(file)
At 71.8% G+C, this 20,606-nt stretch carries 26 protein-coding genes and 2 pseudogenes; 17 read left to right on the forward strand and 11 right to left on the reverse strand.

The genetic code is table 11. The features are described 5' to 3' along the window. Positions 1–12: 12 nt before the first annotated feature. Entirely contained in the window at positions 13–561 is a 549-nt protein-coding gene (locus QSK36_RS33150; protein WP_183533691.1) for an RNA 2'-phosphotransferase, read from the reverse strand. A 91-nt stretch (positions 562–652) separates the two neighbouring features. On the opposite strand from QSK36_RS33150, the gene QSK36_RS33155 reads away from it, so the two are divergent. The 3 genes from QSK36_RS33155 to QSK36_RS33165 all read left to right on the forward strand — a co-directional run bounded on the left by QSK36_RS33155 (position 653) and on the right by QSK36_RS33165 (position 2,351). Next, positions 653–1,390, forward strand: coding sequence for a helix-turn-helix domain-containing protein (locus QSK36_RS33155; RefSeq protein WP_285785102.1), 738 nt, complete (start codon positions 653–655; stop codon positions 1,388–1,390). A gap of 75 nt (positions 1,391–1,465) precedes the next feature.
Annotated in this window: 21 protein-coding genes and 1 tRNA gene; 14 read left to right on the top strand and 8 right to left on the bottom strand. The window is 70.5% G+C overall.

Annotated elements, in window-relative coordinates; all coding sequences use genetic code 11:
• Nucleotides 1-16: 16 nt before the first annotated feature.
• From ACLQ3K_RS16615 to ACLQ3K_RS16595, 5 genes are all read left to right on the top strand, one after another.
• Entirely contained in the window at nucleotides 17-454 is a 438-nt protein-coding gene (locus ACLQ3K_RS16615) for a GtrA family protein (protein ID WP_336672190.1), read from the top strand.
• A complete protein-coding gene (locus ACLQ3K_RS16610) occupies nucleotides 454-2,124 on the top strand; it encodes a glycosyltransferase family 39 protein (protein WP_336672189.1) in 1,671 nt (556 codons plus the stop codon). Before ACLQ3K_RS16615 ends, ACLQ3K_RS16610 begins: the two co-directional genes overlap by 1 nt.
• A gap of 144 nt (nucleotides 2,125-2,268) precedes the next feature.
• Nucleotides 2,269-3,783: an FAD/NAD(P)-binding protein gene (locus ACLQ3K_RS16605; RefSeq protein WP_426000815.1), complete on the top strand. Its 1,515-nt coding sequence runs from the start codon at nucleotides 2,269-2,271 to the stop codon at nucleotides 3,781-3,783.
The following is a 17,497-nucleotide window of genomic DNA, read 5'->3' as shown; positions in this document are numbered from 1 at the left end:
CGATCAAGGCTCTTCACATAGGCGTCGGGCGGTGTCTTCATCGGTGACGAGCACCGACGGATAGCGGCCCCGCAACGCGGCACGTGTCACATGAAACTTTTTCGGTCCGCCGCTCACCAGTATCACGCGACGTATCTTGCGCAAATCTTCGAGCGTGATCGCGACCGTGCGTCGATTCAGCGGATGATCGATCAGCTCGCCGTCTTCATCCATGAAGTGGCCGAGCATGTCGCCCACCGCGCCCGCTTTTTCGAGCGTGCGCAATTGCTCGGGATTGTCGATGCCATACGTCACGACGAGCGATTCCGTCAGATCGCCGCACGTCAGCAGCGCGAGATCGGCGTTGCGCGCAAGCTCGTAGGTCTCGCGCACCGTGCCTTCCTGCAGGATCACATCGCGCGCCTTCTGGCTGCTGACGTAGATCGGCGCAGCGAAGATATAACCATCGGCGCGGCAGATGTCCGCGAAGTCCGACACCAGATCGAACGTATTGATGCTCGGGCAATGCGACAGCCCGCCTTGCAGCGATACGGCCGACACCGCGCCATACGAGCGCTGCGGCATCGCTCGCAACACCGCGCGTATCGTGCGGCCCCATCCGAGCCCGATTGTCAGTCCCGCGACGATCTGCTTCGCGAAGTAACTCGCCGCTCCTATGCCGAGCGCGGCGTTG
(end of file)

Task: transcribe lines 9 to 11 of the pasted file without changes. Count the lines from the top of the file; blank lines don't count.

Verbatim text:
• A gap of 144 nt (nucleotides 2,125-2,268) precedes the next feature.
• Nucleotides 2,269-3,783: an FAD/NAD(P)-binding protein gene (locus ACLQ3K_RS16605; RefSeq protein WP_426000815.1), complete on the top strand. Its 1,515-nt coding sequence runs from the start codon at nucleotides 2,269-2,271 to the stop codon at nucleotides 3,781-3,783.
The following is a 17,497-nucleotide window of genomic DNA, read 5'->3' as shown; positions in this document are numbered from 1 at the left end: